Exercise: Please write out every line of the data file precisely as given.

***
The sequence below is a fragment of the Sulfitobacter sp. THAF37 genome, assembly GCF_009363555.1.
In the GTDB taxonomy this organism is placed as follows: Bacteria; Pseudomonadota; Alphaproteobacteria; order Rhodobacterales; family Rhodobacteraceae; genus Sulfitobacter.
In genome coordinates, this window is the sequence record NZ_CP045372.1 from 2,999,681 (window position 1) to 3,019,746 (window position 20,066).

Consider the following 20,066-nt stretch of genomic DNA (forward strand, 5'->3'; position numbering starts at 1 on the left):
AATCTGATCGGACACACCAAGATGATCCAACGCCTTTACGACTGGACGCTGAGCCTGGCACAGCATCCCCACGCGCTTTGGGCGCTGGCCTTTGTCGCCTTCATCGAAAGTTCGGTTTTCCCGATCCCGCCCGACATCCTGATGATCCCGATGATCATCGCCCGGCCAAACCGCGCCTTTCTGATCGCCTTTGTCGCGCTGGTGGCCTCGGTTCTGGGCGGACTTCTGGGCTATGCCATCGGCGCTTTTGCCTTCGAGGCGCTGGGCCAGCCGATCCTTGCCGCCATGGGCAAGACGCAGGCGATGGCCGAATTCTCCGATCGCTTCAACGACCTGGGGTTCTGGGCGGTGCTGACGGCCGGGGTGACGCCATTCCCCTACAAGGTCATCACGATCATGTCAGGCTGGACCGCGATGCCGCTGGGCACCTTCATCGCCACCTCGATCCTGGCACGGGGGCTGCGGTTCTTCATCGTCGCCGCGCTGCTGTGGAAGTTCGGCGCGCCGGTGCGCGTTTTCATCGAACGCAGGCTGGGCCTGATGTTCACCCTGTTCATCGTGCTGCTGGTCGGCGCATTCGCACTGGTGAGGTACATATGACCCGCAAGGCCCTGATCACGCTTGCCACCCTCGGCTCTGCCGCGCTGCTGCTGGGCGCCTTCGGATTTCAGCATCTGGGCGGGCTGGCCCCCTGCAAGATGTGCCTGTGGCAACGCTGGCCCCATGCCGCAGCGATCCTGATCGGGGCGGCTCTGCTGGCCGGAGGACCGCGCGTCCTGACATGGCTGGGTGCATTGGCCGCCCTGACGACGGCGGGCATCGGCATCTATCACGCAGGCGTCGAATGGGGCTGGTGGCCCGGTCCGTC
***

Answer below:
The sequence below is a fragment of the Sulfitobacter sp. THAF37 genome, assembly GCF_009363555.1.
In the GTDB taxonomy this organism is placed as follows: Bacteria; Pseudomonadota; Alphaproteobacteria; order Rhodobacterales; family Rhodobacteraceae; genus Sulfitobacter.
In genome coordinates, this window is the sequence record NZ_CP045372.1 from 2,999,681 (window position 1) to 3,019,746 (window position 20,066).

Consider the following 20,066-nt stretch of genomic DNA (forward strand, 5'->3'; position numbering starts at 1 on the left):
AATCTGATCGGACACACCAAGATGATCCAACGCCTTTACGACTGGACGCTGAGCCTGGCACAGCATCCCCACGCGCTTTGGGCGCTGGCCTTTGTCGCCTTCATCGAAAGTTCGGTTTTCCCGATCCCGCCCGACATCCTGATGATCCCGATGATCATCGCCCGGCCAAACCGCGCCTTTCTGATCGCCTTTGTCGCGCTGGTGGCCTCGGTTCTGGGCGGACTTCTGGGCTATGCCATCGGCGCTTTTGCCTTCGAGGCGCTGGGCCAGCCGATCCTTGCCGCCATGGGCAAGACGCAGGCGATGGCCGAATTCTCCGATCGCTTCAACGACCTGGGGTTCTGGGCGGTGCTGACGGCCGGGGTGACGCCATTCCCCTACAAGGTCATCACGATCATGTCAGGCTGGACCGCGATGCCGCTGGGCACCTTCATCGCCACCTCGATCCTGGCACGGGGGCTGCGGTTCTTCATCGTCGCCGCGCTGCTGTGGAAGTTCGGCGCGCCGGTGCGCGTTTTCATCGAACGCAGGCTGGGCCTGATGTTCACCCTGTTCATCGTGCTGCTGGTCGGCGCATTCGCACTGGTGAGGTACATATGACCCGCAAGGCCCTGATCACGCTTGCCACCCTCGGCTCTGCCGCGCTGCTGCTGGGCGCCTTCGGATTTCAGCATCTGGGCGGGCTGGCCCCCTGCAAGATGTGCCTGTGGCAACGCTGGCCCCATGCCGCAGCGATCCTGATCGGGGCGGCTCTGCTGGCCGGAGGACCGCGCGTCCTGACATGGCTGGGTGCATTGGCCGCCCTGACGACGGCGGGCATCGGCATCTATCACGCAGGCGTCGAATGGGGCTGGTGGCCCGGTCCGTC